The University of Queensland, Australia
Peta Ashworth is the Chair of Sustainable Energy Futures at the School of Chemical Engineering, University of Queensland where she has responsibility for the Master of Sustainable Energy.
View full bio
Prof. Ashworth is a social scientist who has been researching public attitudes to climate change and energy technologies for the past 15 years. She is particularly interested in developing processes for dialogue for new energy projects and integrating science and technology in society. Prof. Ashworth provides advice and participates on a range of government panels for complex science and technology issues. For example, she has been co-chair for the Department of Industry’s Radioactive Waste Management Project and was part of the science advisory team for the Northern Territory’s Science Inquiry into Hydraulic Fracturing. Prof. Ashworth is also a part of the Hydrogen Strategy Group which is Chaired by Australia’s Chief Scientist. Prior to UQ, Prof. Ashworth worked at the Commonwealth Scientific and Industrial Research Organisation (CSIRO) where she led the research group Science into Society Group (SISG). Her roles have allowed her to gain significant experience in developing, leading and managing large interdisciplinary teams of technical and socio-economic dimensions. Although technologists often overlook the latter, the socio-economic dimensions form the major focus of her research, in particular, how they impact decision-making and the transition toward a sustainable energy future.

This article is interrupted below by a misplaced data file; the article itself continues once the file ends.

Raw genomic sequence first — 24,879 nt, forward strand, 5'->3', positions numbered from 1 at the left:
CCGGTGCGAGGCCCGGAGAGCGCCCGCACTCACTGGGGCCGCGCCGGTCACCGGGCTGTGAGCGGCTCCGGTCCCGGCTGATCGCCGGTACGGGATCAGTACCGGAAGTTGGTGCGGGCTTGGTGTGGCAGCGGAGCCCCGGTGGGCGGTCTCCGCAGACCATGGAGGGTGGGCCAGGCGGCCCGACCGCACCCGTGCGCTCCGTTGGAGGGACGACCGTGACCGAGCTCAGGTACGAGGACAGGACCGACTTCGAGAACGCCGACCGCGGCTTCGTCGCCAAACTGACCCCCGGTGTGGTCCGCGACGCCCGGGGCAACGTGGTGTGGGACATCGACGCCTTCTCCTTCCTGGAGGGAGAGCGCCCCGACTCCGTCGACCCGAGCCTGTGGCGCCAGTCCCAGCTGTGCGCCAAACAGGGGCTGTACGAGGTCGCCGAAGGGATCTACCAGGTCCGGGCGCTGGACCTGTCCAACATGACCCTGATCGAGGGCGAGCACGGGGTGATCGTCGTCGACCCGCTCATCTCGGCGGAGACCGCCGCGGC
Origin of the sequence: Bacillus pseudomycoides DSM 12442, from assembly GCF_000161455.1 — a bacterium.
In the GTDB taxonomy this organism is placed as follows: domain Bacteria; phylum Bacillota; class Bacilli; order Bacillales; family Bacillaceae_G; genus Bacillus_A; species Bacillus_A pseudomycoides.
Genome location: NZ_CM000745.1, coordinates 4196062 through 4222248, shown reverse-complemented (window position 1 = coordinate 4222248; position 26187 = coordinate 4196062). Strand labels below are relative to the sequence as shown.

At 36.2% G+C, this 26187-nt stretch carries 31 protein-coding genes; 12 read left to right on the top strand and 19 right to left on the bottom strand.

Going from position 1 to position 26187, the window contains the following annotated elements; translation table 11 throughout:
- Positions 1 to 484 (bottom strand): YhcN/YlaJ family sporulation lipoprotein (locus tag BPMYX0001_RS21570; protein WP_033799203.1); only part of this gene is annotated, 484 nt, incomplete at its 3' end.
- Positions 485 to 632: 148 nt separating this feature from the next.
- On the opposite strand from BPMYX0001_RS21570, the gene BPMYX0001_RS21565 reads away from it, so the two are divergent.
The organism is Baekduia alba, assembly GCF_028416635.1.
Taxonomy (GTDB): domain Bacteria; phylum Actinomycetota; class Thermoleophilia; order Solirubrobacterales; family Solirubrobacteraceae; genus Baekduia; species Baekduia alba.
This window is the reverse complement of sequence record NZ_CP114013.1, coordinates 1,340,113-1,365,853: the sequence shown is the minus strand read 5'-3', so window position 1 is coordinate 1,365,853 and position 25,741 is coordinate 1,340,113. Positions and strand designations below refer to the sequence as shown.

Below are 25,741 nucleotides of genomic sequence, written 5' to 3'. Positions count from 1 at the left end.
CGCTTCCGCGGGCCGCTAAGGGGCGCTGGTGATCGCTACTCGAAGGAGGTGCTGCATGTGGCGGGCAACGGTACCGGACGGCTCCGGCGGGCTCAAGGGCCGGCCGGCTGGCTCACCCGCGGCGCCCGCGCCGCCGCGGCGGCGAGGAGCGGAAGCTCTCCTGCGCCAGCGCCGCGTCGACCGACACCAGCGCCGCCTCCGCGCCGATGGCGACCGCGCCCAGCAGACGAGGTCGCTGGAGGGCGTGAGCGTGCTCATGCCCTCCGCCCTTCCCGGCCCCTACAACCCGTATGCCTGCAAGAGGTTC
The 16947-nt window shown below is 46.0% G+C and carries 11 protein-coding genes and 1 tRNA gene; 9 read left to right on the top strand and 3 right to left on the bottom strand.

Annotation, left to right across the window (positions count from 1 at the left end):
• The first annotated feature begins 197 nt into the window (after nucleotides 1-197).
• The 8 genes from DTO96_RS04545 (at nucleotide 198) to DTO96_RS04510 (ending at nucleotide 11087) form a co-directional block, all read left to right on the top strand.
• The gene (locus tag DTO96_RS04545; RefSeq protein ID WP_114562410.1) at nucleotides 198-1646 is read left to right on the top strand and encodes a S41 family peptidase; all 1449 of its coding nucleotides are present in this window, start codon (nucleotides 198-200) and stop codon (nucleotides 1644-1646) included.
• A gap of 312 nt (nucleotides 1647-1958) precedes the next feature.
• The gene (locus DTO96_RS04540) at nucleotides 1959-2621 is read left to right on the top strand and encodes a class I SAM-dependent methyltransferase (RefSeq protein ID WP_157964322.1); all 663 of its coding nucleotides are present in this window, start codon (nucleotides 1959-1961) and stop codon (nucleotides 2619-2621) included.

Elizabeth Monoian & Robert Ferry
LAGI (Land Art Generator Initiative), USA
Elizabeth Monoian and Robert Ferry are founding co-directors of the Land Art Generator Initiative (LAGI).
View full bio
Elizabeth Monoian is the founding co-director of the Land Art Generator Initiative (LAGI). In this role she is developing global partnerships between private and public entities around interdisciplinary projects that address issues of climate and sustainability through the lens of creativity. She has an MFA from Carnegie Mellon University.
Robert Ferry is the founding co-director of the Land Art Generator Initiative and Studied Impact Design. With roots in new urbanism and environmental design, Robert has had the privilege to design and work on a wide range of net-zero and LEED certified developments. He is a graduate of Carnegie Mellon University and a LEED-accredited licensed architect.
Monoian and Ferry have published, exhibited, and presented globally on the aesthetics of renewable energy and the role of art in providing solutions to climate change. Their publications include Regenerative Infrastructures, The Time Is Now: Public Art of the Sustainable City, New Energies, Powering Places, Energy Overlays, and A Field Guide to Renewable Energy.
The great global energy transition that is required to stem the tide of climate change will have an impact on our built environment and our visual landscapes like no other technical shift since the automobile. Rather than ask the public to sacrifice the aesthetic of our cities to a monoculture of solar panels and wind turbines, LAGI presents new energy infrastructures that are expressions of local culture and that strive to enhance the beauty of cities and landscapes. LAGI artworks provide new opportunities to policy makers, developers, and city planners—renewable energy installations that are placemaking tools, economic development drivers, and educational venues to inspire the public about the beauty of our post-carbon culture of stewardship.